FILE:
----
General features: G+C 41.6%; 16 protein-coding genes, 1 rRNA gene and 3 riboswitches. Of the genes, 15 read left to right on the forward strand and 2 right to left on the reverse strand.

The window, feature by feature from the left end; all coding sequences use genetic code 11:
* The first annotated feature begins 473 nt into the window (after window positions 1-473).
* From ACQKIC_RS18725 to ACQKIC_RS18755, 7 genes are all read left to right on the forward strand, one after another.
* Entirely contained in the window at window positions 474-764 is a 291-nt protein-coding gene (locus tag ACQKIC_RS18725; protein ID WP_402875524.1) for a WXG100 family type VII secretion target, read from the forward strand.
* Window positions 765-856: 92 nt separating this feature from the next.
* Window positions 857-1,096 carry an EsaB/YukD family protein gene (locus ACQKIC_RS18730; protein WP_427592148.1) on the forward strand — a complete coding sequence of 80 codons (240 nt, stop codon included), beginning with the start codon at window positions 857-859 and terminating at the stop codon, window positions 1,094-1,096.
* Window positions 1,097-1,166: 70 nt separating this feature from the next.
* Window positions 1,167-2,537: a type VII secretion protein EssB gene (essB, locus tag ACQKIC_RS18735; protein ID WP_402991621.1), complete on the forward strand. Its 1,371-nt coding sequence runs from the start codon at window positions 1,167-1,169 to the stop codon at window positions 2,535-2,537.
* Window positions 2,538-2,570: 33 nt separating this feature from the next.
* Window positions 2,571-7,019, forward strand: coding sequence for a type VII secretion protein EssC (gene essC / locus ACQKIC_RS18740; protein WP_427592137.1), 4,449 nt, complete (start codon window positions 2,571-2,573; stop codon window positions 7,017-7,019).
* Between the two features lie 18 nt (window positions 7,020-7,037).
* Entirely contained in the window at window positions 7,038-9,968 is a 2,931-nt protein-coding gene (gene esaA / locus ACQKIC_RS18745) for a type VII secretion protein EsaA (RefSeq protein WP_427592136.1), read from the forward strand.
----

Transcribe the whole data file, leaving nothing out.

General features: G+C 41.6%; 16 protein-coding genes, 1 rRNA gene and 3 riboswitches. Of the genes, 15 read left to right on the forward strand and 2 right to left on the reverse strand.

The window, feature by feature from the left end; all coding sequences use genetic code 11:
* The first annotated feature begins 473 nt into the window (after window positions 1-473).
* From ACQKIC_RS18725 to ACQKIC_RS18755, 7 genes are all read left to right on the forward strand, one after another.
* Entirely contained in the window at window positions 474-764 is a 291-nt protein-coding gene (locus tag ACQKIC_RS18725; protein ID WP_402875524.1) for a WXG100 family type VII secretion target, read from the forward strand.
* Window positions 765-856: 92 nt separating this feature from the next.
* Window positions 857-1,096 carry an EsaB/YukD family protein gene (locus ACQKIC_RS18730; protein WP_427592148.1) on the forward strand — a complete coding sequence of 80 codons (240 nt, stop codon included), beginning with the start codon at window positions 857-859 and terminating at the stop codon, window positions 1,094-1,096.
* Window positions 1,097-1,166: 70 nt separating this feature from the next.
* Window positions 1,167-2,537: a type VII secretion protein EssB gene (essB, locus tag ACQKIC_RS18735; protein ID WP_402991621.1), complete on the forward strand. Its 1,371-nt coding sequence runs from the start codon at window positions 1,167-1,169 to the stop codon at window positions 2,535-2,537.
* Window positions 2,538-2,570: 33 nt separating this feature from the next.
* Window positions 2,571-7,019, forward strand: coding sequence for a type VII secretion protein EssC (gene essC / locus ACQKIC_RS18740; protein WP_427592137.1), 4,449 nt, complete (start codon window positions 2,571-2,573; stop codon window positions 7,017-7,019).
* Between the two features lie 18 nt (window positions 7,020-7,037).
* Entirely contained in the window at window positions 7,038-9,968 is a 2,931-nt protein-coding gene (gene esaA / locus ACQKIC_RS18745) for a type VII secretion protein EsaA (RefSeq protein WP_427592136.1), read from the forward strand.